Senators showing signs of fatigue on third day of Trump trial


Senators on both sides of the aisle are showing signs of fatigue as former President Trump’s impeachment trial stretches into its third day.

At least 18 GOP senators were missing from their seats during the second hour of arguments. Even some Democrats appeared to be getting weary.

Sen. Bernie Sanders (I-Vt.), 79, was spotted slumping over at his desk, not turning his head to watch videos at one point as House impeachment managers continued to make their case about Trump's statements and actions surrounding the Jan. 6 attack on the Capitol.

Sen. Joe Manchin (D-W.Va.) was at his desk, tapping his shoes and knees together as he propped himself up by his elbows in an armchair.

Sens. Cory Booker (D-N.J.) and Kirsten Gillibrand (D-N.Y.) stood at the back of the chamber, leaning against the marble columns to take a break from hours of sitting.

Democratic strategist David Axelrod warned House managers not to over-argue their case a day after they presented new, harrowing video of the Capitol siege.

“Wondering if the managers would have been smart to quit and simply sum up with the lack of remorse argument after their incredibly tight powerful case yesterday?” he tweeted.

Sen. James Inhofe (R-Okla.), a staunch Trump ally, said the managers’ argument is losing steam the longer it goes on.

“It's just redundance, the same thing over and over again,” he said. “To me, the more you hear it, the less credibility there is in it."

Senators heard four hours of debate over the constitutionality of the trial Tuesday and nearly seven hours of presentations from House managers Wednesday, which featured previously unreleased security camera footage of the Capitol attack.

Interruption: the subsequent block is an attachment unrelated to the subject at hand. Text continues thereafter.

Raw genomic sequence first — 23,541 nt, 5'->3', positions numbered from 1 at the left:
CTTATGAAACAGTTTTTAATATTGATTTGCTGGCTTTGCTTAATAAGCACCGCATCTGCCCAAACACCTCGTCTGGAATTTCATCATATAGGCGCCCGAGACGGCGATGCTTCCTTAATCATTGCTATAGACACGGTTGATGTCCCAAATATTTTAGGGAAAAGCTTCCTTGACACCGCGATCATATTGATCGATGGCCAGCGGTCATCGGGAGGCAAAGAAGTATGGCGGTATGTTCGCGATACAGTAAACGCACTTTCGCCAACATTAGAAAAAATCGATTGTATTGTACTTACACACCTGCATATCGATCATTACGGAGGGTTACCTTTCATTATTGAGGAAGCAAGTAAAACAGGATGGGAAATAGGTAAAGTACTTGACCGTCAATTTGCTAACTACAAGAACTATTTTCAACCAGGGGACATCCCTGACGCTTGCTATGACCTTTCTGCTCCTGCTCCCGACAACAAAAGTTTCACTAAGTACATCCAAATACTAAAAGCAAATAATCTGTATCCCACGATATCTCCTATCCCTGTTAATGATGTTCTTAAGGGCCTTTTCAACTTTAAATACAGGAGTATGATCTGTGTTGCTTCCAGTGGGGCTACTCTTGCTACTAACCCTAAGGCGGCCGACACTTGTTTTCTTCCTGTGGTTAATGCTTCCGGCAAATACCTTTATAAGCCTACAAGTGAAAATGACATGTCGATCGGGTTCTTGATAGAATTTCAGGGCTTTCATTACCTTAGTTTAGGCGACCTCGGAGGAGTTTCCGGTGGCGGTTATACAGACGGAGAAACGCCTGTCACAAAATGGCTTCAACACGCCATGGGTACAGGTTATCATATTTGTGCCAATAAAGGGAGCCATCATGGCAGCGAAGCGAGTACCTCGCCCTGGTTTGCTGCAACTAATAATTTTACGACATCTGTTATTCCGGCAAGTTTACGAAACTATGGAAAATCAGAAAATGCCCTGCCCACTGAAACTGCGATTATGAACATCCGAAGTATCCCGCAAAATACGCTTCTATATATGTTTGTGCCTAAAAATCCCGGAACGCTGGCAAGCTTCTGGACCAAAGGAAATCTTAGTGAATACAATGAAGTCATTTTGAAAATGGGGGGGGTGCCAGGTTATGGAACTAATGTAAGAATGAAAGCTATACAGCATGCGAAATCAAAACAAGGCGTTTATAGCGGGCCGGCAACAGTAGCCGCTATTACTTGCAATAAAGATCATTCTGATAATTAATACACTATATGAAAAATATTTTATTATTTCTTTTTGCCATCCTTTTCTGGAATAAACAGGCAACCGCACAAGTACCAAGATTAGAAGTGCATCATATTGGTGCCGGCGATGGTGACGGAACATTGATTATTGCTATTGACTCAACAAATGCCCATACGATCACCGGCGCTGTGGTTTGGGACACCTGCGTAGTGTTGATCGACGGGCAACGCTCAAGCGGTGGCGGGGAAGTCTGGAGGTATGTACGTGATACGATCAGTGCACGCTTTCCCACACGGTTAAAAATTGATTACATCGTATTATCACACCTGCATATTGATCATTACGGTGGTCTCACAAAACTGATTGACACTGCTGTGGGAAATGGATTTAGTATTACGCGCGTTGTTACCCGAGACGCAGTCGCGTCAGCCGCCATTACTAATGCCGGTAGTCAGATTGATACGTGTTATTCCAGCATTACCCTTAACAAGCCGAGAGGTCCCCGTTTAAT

Senate Majority Whip Dick Durbin (D-Ill.) predicted at 2:15 p.m. Thursday that the managers would begin wrapping up soon.

Even Senate Majority Leader Charles Schumer (D-N.Y.), who is known for his energy and focus, showed a lapse in concentration when he asked for the House to stand in a 15-minute recess. Colleagues reminded him in a chorus that he was sitting in the Senate, not the lower chamber.

Two senators, Patty Murray (D-Wash.) and Shelley Moore Capito (R-W.Va.), had blankets on their laps to stay warm.

Sen. Tim Kaine (D-Va.) said that repeatedly reliving the violence and chaos on Jan. 6 is draining.

“It’s emotionally more draining than hearing the transcript of a call with a Ukrainian political leader,” he said, comparing it to Trump’s first impeachment trial in 2020.

Senators are hoping to wrap up the trial as soon as Saturday, earlier than initially expected.

Several expressed little desire to hear from new witnesses, something senators will debate after a question-and-answer session that follows the defense portion of the trial. Trump's attorneys are allotted 16 hours to present their counterarguments to House impeachment managers.

His lawyers are not expected to use all 16 hours.

“I think the case has been made. I don’t know what witnesses would add,” said Sen. Angus King (I-Maine).

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